Drivers In Randolph Slow Down To Recognize Importance Of Traffic Safety

By Cheryl Conway

October is Traffic Awareness Month and in Randolph motorists may notice some extra enforcement on the streets.

Increased patrol vehicles in both marked and unmarked vehicles, traffic calming measures with marked decoy vehicles and traffic calming signs are to be expected throughout the month, according to Detective Lieutenant Christopher Giuliani of the Randolph Police Department.

In conjunction with Randolph Traffic Safety Awareness Month, the Randolph Township Police Department helped to promote the Annual Put the Brakes on Fatalities Day on Mon., Oct. 10, when motorists throughout the nation were asked to join a day-long effort to raise awareness on safe driving behaviors and keep the state’s roadways fatality free for one day, according to a RTPD press release.

The RPD, along with the Randolph Twp. Traffic Advisory Committee, decided to extend that day to a month long initiative to support safe driving behaviors. Put the Brakes on Fatalities Day is a national initiative designed to unite the country to zero fatalities on one day by encouraging motorists to obey all traffic laws such as wearing seatbelts, sticking to the posted speed, avoiding distraction while driving and driving safely, the press release states.

“Put the Brakes on Fatalities Day not only raises awareness about the individual responsibility we have for our driving behaviors, but also engages drivers in making positive changes behind the wheel every day of the year,” notes Giuliani in the press release.

“Our chief likes to enforce it all month,” says Giuliani. “We do a whole month campaign out there,” and have been doing so for the past three years. The ultimate goal is more of an “educational component,” he adds.

The decoy vehicles will serve to slow people down, says Giuliani. The speed control devices will inform drivers how fast they are driving. Extra speed limit signs may be placed in the middle of roads or on cross walks.

“We try to get them out as much as possible,” says Giuliani. “Since October is traffic awareness month, we’ll get more out.”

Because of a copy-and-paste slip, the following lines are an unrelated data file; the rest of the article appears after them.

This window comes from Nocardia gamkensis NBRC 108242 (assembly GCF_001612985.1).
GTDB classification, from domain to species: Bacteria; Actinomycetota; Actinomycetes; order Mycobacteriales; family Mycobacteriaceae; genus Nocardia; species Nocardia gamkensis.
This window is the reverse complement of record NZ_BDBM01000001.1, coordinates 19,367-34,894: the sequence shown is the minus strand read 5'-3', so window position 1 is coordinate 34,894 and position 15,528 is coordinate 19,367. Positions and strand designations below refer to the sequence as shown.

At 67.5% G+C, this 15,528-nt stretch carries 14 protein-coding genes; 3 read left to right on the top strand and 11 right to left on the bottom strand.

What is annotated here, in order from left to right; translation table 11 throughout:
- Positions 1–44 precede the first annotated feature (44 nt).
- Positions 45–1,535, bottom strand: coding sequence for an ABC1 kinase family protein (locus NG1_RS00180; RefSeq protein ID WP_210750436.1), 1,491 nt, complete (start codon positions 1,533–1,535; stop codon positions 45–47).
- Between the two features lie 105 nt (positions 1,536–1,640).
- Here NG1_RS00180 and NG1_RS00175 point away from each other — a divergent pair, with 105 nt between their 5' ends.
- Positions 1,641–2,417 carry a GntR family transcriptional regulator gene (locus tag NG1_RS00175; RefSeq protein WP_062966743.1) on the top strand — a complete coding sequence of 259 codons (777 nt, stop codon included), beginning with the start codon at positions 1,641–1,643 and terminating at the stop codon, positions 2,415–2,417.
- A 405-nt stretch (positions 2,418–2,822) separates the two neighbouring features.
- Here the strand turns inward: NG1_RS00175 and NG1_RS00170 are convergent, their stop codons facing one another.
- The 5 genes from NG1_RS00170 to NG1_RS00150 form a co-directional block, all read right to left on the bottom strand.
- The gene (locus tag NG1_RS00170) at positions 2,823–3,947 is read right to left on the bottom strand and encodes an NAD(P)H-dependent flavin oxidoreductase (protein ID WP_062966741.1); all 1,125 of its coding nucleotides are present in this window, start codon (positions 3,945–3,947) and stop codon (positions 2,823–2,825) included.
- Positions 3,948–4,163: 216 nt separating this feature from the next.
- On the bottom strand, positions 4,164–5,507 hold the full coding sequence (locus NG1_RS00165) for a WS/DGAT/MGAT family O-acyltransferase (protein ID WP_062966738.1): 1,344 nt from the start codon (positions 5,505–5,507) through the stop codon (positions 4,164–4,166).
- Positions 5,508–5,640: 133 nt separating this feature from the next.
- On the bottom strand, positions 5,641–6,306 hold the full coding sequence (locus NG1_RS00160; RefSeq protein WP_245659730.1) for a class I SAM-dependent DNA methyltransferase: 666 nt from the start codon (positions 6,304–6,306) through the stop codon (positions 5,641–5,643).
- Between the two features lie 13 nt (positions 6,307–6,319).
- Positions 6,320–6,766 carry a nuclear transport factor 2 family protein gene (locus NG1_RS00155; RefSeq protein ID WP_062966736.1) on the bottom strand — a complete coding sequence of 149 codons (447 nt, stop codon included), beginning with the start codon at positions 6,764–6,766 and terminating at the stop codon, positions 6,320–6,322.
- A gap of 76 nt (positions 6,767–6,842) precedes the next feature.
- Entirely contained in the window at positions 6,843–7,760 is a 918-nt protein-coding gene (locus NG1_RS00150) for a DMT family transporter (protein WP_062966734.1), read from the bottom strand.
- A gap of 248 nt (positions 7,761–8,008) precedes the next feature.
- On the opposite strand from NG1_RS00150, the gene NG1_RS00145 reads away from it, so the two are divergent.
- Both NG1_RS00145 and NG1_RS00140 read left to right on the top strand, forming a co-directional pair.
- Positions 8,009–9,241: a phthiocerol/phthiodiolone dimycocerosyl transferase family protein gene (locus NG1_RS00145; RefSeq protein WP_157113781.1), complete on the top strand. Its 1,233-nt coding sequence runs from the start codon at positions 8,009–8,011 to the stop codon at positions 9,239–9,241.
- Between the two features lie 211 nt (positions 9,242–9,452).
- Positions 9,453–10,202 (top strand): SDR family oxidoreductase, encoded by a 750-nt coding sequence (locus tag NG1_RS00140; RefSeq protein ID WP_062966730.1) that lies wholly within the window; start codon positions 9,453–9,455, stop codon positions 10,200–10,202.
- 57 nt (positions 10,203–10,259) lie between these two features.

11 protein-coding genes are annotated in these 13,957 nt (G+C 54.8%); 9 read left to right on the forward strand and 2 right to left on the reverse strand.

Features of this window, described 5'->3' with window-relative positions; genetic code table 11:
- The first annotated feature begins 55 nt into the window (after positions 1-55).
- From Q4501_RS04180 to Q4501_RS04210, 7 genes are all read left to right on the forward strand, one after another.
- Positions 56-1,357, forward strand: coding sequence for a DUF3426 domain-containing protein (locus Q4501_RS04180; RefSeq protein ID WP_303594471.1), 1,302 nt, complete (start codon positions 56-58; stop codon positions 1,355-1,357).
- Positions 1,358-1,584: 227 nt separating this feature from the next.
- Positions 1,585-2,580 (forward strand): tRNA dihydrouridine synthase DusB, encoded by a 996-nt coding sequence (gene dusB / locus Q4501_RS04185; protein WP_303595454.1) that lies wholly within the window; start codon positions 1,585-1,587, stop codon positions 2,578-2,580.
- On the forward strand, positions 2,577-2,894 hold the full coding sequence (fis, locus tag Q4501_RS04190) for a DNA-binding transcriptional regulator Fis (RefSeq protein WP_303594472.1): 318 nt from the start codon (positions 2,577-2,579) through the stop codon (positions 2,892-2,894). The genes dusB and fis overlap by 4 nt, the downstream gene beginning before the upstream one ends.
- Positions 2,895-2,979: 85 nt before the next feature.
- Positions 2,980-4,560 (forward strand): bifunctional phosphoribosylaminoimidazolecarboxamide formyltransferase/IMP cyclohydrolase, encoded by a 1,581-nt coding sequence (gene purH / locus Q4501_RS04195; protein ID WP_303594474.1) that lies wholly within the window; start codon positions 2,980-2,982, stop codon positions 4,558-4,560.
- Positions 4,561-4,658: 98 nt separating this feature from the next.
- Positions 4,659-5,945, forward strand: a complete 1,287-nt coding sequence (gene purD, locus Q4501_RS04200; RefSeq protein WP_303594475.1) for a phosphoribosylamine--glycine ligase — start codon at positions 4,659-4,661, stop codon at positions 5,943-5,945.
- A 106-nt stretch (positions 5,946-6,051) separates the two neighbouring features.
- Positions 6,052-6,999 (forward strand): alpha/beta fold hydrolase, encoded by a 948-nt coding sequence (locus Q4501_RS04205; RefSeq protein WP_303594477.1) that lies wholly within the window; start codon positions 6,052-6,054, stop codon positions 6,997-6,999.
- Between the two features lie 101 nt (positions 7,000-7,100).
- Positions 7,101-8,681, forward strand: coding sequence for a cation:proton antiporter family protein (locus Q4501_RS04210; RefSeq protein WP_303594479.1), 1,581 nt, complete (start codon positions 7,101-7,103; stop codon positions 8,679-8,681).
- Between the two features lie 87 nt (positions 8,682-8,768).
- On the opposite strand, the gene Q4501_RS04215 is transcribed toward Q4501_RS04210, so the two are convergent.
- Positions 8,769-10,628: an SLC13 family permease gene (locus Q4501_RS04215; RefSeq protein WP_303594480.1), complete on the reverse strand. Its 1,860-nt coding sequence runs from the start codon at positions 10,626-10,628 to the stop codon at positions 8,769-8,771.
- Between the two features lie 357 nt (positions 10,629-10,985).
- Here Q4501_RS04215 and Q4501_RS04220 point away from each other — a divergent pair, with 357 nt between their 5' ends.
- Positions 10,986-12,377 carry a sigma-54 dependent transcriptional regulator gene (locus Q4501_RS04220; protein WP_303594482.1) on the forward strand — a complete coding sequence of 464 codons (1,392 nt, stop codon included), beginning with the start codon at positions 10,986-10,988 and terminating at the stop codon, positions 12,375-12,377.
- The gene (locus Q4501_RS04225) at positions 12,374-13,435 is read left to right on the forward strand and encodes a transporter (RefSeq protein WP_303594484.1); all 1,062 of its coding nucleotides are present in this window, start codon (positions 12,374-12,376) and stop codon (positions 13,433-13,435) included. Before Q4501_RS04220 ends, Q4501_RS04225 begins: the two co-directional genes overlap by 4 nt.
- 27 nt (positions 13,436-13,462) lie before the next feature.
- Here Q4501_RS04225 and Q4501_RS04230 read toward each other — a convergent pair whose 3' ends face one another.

More summons or warnings may be issued during the month of October with the increased patrols and enforcement, he says.

“We enforce everyday but this month we crack down even more,” he says. “It’s before the holidays; it’s a good time to get the message out to drive safely. That’s what the goal is, to bring more awareness. If you’re not driving properly, it’s dangerous.”

Giuliani explains, “If enforcement is gonna be up, people tend to drive a little better and become more aware. It’s good for the residents who drive through Randolph regularly.

“Officers are not out there to give more tickets,” explains Giuliani. They are out there to raise more awareness. “It’s not a money maker for the town.” With motor vehicle laws, “if you stop someone, it’s an educational component,” he reiterates. “That doesn’t change this month. We are going to be more visible and more focused, to increase the enforcement, to increase the presence” so that “will resonate in peoples’ minds that they drive a little better.”

Giuliani says “if they see the signs we hope they will change their measures of driving.”

Last year in NJ there were 562 individuals who lost their lives in motor vehicle related crashes, up from 556 the year prior, according to the RTPD press release.

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